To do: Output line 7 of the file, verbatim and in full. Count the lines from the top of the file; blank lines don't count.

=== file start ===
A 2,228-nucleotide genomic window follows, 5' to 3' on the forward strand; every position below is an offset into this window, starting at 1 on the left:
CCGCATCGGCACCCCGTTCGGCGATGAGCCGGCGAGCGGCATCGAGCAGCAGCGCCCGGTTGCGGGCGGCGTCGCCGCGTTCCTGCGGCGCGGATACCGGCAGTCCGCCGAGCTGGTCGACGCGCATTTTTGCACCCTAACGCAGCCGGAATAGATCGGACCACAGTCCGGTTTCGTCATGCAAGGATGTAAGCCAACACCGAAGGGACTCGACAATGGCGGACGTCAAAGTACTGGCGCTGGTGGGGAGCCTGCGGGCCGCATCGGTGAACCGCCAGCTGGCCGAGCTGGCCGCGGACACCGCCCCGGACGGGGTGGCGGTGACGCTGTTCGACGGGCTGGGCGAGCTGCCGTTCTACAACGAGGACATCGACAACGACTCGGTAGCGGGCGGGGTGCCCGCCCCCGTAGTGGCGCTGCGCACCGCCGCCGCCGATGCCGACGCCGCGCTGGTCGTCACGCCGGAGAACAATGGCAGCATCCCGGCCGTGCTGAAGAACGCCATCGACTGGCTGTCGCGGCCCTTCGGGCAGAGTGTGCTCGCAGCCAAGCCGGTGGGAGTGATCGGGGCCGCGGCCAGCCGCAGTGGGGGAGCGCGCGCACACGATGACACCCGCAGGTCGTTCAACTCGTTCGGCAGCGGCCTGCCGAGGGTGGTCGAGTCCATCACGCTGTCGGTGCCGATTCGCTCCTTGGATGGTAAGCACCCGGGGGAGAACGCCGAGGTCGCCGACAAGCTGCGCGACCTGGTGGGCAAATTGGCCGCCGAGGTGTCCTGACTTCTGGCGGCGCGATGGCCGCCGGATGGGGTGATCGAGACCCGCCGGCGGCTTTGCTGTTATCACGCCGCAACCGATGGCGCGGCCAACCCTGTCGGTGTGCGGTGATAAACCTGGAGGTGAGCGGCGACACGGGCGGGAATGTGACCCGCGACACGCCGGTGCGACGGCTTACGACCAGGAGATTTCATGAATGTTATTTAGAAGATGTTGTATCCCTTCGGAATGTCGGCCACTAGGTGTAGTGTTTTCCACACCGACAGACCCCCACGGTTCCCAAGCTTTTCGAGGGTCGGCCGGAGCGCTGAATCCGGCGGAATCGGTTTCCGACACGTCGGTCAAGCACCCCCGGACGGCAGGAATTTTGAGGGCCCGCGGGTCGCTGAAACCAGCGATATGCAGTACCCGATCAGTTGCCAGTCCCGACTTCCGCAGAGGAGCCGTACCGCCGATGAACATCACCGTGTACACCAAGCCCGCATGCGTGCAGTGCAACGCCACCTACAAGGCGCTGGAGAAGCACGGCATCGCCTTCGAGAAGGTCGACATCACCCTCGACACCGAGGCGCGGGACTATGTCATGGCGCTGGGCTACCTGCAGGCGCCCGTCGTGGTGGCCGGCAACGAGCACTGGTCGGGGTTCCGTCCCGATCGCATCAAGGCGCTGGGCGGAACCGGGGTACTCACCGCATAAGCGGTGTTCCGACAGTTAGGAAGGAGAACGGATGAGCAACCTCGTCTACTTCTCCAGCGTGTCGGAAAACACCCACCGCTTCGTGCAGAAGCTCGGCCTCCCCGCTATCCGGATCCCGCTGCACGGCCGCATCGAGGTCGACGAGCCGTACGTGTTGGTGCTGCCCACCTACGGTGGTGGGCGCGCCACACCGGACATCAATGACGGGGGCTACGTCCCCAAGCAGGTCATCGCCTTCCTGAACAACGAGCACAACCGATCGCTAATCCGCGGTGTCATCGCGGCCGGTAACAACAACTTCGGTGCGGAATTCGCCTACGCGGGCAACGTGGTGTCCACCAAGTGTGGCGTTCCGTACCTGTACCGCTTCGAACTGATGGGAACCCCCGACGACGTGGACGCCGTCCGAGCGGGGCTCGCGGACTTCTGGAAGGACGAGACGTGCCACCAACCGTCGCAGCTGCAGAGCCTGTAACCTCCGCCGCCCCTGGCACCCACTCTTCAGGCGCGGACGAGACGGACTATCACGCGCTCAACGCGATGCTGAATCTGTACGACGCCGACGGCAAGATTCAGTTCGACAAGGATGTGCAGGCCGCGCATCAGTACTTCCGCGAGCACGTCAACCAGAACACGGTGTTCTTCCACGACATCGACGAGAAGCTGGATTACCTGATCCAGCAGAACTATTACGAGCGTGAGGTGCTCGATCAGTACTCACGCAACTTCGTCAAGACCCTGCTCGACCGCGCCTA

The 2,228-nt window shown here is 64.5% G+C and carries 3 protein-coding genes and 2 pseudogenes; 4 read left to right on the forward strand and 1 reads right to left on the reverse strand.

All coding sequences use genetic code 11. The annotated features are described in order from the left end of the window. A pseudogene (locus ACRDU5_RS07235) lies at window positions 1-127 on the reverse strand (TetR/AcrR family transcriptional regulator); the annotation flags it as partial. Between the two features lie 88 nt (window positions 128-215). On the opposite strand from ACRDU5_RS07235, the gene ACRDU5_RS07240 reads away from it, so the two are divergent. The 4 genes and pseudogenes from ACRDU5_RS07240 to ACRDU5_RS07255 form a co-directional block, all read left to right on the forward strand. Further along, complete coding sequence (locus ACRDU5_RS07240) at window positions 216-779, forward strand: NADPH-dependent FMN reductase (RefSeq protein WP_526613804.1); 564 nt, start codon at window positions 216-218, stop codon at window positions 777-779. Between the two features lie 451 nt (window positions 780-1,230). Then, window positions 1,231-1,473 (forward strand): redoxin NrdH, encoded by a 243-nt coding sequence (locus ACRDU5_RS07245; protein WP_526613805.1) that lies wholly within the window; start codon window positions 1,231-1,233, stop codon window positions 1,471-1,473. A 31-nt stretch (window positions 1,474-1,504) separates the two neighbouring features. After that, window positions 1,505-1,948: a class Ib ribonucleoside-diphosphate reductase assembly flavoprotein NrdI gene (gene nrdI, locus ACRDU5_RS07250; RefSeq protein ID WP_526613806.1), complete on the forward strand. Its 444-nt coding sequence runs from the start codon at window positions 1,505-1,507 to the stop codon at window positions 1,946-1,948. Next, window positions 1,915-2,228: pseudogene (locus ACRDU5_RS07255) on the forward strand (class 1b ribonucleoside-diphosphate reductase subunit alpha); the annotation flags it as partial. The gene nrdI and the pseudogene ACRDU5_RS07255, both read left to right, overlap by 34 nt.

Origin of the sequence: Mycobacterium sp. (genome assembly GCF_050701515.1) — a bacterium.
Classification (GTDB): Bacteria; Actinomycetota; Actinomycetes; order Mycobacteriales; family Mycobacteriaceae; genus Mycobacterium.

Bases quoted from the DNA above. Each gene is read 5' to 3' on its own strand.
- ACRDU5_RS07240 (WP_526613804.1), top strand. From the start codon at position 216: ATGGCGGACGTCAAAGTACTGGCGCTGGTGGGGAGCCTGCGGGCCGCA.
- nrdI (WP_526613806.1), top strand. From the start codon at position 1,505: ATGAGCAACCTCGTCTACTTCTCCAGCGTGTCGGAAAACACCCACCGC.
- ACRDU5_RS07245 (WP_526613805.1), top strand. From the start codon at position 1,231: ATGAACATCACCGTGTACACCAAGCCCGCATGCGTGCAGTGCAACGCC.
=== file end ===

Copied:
Bases quoted from the DNA above. Each gene is read 5' to 3' on its own strand.